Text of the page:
How to Parent an Anxious Child When You’re Anxious Too
by Jordan Rosenfeld
Photograph by Twenty20
every event or project on my plate, I spend hours, if not days, weeks or
months, chewing over the details again and again. I make lists. I configure
plans. I plan outfits and snacks. If travel is involved, I run directions and
miles, scenarios and traffic nightmares until my neck muscles are permanently
knotted below my ears and my breath is tight in my chest.
I am an anxious
person, and it is probably no surprise that I have an anxious child. Parenting an anxious child when you are an
anxious parent comes with exponential new degrees of complication I never could
have dreamed of before becoming a mom.
to Dr. Jennifer Jipson, an educational advisory board member of The Goddard School and Associate Professor in the Department of Psychology and Child Development at California Polytechnic State University,, “Many studies show a familial
component to anxiety issues, so situations in which both parents and children
are prone to anxiety are common.”
plays out each week in myriad ways, but as an example, even though my third-grader had an entire week to turn in his homework, his anxious mind took one
look at the packet on Monday and got overwhelmed.
“I’ll never get all of
this done,” he cried, facedown on the kitchen table. “I’ll never have time to
play with Daddy or see my friends.”
If they could just stop worrying, or
calm down, they would have.
own anxious thoughts followed like a toxic algae bloom. If we don’t get his homework
done, he’ll learn bad habits, I’ll spend his teen years fighting him, and he’ll
never get into college, oh my god.
“It’s going to be fine,” I said instead. “Just take
it one page at a time.”
son began to cry and moan, and I knew that I’d blown it.
Clancy, a Minnesota-based therapist, suggests this is not a helpful way to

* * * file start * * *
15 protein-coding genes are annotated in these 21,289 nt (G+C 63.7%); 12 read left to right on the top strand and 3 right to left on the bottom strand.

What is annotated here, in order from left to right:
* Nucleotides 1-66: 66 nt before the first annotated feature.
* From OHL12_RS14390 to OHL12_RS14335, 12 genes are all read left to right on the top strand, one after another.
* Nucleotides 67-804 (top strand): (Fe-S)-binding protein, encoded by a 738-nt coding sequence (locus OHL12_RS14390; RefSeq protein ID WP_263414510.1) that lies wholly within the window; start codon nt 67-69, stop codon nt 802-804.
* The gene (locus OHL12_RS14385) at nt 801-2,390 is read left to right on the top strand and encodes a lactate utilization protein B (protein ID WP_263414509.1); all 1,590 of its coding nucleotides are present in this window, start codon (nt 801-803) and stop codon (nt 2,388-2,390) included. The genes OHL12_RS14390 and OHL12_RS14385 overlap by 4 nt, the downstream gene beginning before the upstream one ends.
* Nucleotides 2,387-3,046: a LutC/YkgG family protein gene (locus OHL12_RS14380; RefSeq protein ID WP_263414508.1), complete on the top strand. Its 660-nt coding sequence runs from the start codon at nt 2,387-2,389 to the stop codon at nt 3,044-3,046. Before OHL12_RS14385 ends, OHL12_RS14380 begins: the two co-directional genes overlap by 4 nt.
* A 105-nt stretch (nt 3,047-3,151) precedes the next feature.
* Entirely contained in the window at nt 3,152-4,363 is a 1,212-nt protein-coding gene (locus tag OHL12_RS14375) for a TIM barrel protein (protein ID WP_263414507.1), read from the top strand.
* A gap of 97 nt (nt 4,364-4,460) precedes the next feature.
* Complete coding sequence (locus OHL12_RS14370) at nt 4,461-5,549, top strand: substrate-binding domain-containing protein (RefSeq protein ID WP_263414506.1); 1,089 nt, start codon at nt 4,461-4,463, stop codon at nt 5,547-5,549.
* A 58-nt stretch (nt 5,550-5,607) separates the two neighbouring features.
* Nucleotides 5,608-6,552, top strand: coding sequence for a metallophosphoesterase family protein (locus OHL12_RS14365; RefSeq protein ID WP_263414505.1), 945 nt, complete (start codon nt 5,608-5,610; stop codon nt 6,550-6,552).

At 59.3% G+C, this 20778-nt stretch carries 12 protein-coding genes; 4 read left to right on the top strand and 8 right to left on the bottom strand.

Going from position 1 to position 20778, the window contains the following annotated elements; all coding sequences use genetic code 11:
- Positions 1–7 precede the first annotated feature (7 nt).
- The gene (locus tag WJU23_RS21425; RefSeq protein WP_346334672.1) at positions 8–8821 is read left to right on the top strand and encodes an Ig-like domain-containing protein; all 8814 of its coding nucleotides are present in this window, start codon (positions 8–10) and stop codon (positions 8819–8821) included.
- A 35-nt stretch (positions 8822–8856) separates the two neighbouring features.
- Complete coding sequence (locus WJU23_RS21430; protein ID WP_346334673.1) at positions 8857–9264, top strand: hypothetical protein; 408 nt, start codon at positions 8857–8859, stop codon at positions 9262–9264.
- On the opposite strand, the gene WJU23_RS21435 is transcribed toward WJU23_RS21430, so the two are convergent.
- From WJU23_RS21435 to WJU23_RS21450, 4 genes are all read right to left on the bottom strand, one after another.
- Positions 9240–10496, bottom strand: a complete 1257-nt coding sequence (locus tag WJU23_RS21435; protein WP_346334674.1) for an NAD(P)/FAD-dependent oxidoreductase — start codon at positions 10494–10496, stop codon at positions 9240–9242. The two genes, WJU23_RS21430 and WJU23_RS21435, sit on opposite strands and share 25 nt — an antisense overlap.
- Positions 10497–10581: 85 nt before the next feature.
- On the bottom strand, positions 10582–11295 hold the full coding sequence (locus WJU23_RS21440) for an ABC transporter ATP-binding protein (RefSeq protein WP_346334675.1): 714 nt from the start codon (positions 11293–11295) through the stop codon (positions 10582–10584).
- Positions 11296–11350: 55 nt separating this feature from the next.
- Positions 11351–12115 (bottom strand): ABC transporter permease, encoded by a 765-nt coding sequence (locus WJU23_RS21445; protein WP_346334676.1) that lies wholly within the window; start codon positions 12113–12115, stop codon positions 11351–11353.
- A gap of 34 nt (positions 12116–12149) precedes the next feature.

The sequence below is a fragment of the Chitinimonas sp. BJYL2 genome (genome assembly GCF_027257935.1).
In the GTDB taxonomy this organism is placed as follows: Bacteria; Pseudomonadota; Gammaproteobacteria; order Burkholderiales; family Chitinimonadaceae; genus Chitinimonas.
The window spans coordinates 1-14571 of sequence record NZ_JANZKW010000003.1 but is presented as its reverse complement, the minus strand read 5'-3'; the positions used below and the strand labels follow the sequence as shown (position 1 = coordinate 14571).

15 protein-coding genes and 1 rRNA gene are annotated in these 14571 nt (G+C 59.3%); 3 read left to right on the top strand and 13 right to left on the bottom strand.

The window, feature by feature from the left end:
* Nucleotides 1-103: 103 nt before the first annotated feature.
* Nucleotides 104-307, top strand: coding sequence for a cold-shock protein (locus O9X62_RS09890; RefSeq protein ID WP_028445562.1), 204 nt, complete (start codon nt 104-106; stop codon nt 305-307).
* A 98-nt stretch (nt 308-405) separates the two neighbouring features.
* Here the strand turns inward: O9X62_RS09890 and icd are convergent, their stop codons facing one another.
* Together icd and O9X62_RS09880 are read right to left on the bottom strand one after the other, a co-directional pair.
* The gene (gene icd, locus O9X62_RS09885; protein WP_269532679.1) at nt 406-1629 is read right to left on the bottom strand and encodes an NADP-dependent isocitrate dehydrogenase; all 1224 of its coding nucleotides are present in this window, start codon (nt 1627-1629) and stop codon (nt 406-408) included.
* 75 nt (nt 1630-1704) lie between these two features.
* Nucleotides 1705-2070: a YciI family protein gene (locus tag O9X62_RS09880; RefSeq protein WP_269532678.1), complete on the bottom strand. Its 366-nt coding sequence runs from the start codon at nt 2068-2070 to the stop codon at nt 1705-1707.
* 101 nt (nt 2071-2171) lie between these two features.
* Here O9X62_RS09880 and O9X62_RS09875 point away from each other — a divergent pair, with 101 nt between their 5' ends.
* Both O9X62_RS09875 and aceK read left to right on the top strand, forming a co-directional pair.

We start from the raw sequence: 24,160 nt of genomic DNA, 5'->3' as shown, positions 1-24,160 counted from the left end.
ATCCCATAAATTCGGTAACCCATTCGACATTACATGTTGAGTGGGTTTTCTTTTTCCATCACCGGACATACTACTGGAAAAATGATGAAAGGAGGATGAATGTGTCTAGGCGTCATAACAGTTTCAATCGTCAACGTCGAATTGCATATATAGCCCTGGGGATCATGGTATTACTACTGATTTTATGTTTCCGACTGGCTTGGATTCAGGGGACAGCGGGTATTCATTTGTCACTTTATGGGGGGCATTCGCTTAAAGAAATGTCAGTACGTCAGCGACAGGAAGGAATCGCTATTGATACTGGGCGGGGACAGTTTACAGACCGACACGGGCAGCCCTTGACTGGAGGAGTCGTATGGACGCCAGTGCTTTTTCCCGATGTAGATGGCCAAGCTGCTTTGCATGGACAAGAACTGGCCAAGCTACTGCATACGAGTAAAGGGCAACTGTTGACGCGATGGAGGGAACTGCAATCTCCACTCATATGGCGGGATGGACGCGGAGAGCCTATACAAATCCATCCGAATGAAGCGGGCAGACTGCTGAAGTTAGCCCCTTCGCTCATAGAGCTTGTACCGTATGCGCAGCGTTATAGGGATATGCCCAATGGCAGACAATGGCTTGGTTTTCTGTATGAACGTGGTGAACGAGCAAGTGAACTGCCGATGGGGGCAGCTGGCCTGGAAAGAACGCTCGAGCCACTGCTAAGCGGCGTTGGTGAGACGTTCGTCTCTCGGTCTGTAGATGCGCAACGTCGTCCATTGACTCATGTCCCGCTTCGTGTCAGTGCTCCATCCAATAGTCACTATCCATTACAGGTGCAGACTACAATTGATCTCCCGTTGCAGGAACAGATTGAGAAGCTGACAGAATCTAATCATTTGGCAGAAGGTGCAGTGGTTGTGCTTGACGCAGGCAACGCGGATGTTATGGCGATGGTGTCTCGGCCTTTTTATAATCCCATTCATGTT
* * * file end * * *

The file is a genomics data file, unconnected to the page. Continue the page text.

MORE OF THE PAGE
approach an anxious child. “I often hear usually well-meaning parents say
things like ‘Don’t worry about it,’ or ‘Calm down’ because they don’t know what
else to say.”
Unfortunately, these kinds of “helpful” comments actually come
across to an anxious child as dismissive.
“If they could just stop worrying, or
calm down, they would have,” Clancy points out.
times, anxiety comes for my son with its claws and fangs just when he’s trying
to sleep. “What if my math teacher keeps me in at recess? What if nobody wants
to play with me? How much longer will you and Daddy be alive?” His small face
contorts into furrows.
anxious questions are often rhetorical, leaving me in that gray area of
parenting where I can’t provide easy comfort, which then kicks my own anxiety
into gear. What kind of mother can’t soothe her own child? What if he needs
therapy or medication one day?
“The most important response is validation,”
Katie May, a licensed teen therapist in Pennsylvania, says. “When you tell your
children that their thoughts and feelings are not as bad as they are
communicating, you’re rejecting their personal experience of their emotions,
which may cause them to shut down.”
On the contrary, giving your child
understanding and “nonjudgmental acceptance” can help quell the anxiety. It’s
more helpful to acknowledge that you are both anxious, and to point your child
to where your anxiety manifests in your body.
“You might say ‘My stomach is in
knots and my heart is beating really fast,’” she recommends.
anxiety head on with validation and gentleness for both parent and child is the
really help your child become less anxious, however, you must work on your own
anxiety, whether through mindfulness techniques, therapy or exercise.
also recommends, “Don’t overly protect your child from situations that can
cause anxiety. Show children that you believe they are competent
by not hovering.”
Ultimately, therapists agree that you shouldn’t
"save" children from potentially anxiety provoking situations,
either. Avoiding doesn't give children opportunities to develop and practice
skills for coping with anxiety.
Here’s a helpful checklist for anxious parents and
· Validate the anxiety.
· Acknowledge you both feel
· Resist the urge to make it
go away or make it better.
· Engage in “square
breathing.” Hold your breath for a count of four. Repeat this four times.
Breathing slows your heart rate and grounds you in the moment.
· Count objects in the room.
A game of “I spy” or simple counting can help both of you return to the
present moment and take your minds off the anxiety trigger.
· Know the difference
between mild anxiety and serious anxiety. If your child’s anxiety is
interfering with your child’s overall happiness, causing sleep troubles,
nightmares or accidents, or if they're getting into trouble at school, it may be time to
seek professional help.